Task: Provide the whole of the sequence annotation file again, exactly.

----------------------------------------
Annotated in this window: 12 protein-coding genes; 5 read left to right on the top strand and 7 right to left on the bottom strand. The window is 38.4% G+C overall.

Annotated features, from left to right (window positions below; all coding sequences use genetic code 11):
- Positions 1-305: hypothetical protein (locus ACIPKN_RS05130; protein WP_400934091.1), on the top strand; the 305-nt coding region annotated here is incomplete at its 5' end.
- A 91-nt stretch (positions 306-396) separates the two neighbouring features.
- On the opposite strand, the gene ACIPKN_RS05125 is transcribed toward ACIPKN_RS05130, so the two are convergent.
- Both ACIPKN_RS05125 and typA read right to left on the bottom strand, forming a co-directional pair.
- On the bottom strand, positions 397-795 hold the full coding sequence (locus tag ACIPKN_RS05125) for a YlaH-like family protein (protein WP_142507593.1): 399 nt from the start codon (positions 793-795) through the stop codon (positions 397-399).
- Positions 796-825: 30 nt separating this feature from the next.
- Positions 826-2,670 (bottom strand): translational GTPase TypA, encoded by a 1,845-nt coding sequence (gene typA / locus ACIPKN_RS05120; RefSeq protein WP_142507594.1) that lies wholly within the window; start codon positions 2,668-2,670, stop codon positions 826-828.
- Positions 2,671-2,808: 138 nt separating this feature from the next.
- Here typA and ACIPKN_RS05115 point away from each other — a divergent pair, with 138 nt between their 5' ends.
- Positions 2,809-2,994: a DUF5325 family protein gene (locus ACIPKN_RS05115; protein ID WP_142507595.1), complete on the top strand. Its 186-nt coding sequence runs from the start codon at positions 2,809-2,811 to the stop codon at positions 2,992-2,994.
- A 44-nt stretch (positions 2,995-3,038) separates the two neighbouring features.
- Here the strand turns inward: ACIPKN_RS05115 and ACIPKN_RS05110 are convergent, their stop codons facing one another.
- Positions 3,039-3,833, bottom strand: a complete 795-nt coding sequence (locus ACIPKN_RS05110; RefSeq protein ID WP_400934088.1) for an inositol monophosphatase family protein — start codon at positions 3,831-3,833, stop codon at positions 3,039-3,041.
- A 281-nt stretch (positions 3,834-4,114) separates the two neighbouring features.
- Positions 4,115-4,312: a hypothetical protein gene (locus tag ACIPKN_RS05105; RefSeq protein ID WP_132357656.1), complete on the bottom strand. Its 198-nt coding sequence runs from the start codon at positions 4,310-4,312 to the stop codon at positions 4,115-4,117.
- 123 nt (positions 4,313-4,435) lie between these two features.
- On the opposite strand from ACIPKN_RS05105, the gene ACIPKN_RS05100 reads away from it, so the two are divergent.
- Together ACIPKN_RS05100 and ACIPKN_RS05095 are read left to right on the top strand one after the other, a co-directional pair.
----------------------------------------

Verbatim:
Annotated in this window: 12 protein-coding genes; 5 read left to right on the top strand and 7 right to left on the bottom strand. The window is 38.4% G+C overall.

Annotated features, from left to right (window positions below; all coding sequences use genetic code 11):
- Positions 1-305: hypothetical protein (locus ACIPKN_RS05130; protein WP_400934091.1), on the top strand; the 305-nt coding region annotated here is incomplete at its 5' end.
- A 91-nt stretch (positions 306-396) separates the two neighbouring features.
- On the opposite strand, the gene ACIPKN_RS05125 is transcribed toward ACIPKN_RS05130, so the two are convergent.
- Both ACIPKN_RS05125 and typA read right to left on the bottom strand, forming a co-directional pair.
- On the bottom strand, positions 397-795 hold the full coding sequence (locus tag ACIPKN_RS05125) for a YlaH-like family protein (protein WP_142507593.1): 399 nt from the start codon (positions 793-795) through the stop codon (positions 397-399).
- Positions 796-825: 30 nt separating this feature from the next.
- Positions 826-2,670 (bottom strand): translational GTPase TypA, encoded by a 1,845-nt coding sequence (gene typA / locus ACIPKN_RS05120; RefSeq protein WP_142507594.1) that lies wholly within the window; start codon positions 2,668-2,670, stop codon positions 826-828.
- Positions 2,671-2,808: 138 nt separating this feature from the next.
- Here typA and ACIPKN_RS05115 point away from each other — a divergent pair, with 138 nt between their 5' ends.
- Positions 2,809-2,994: a DUF5325 family protein gene (locus ACIPKN_RS05115; protein ID WP_142507595.1), complete on the top strand. Its 186-nt coding sequence runs from the start codon at positions 2,809-2,811 to the stop codon at positions 2,992-2,994.
- A 44-nt stretch (positions 2,995-3,038) separates the two neighbouring features.
- Here the strand turns inward: ACIPKN_RS05115 and ACIPKN_RS05110 are convergent, their stop codons facing one another.
- Positions 3,039-3,833, bottom strand: a complete 795-nt coding sequence (locus ACIPKN_RS05110; RefSeq protein ID WP_400934088.1) for an inositol monophosphatase family protein — start codon at positions 3,831-3,833, stop codon at positions 3,039-3,041.
- A 281-nt stretch (positions 3,834-4,114) separates the two neighbouring features.
- Positions 4,115-4,312: a hypothetical protein gene (locus tag ACIPKN_RS05105; RefSeq protein ID WP_132357656.1), complete on the bottom strand. Its 198-nt coding sequence runs from the start codon at positions 4,310-4,312 to the stop codon at positions 4,115-4,117.
- 123 nt (positions 4,313-4,435) lie between these two features.
- On the opposite strand from ACIPKN_RS05105, the gene ACIPKN_RS05100 reads away from it, so the two are divergent.
- Together ACIPKN_RS05100 and ACIPKN_RS05095 are read left to right on the top strand one after the other, a co-directional pair.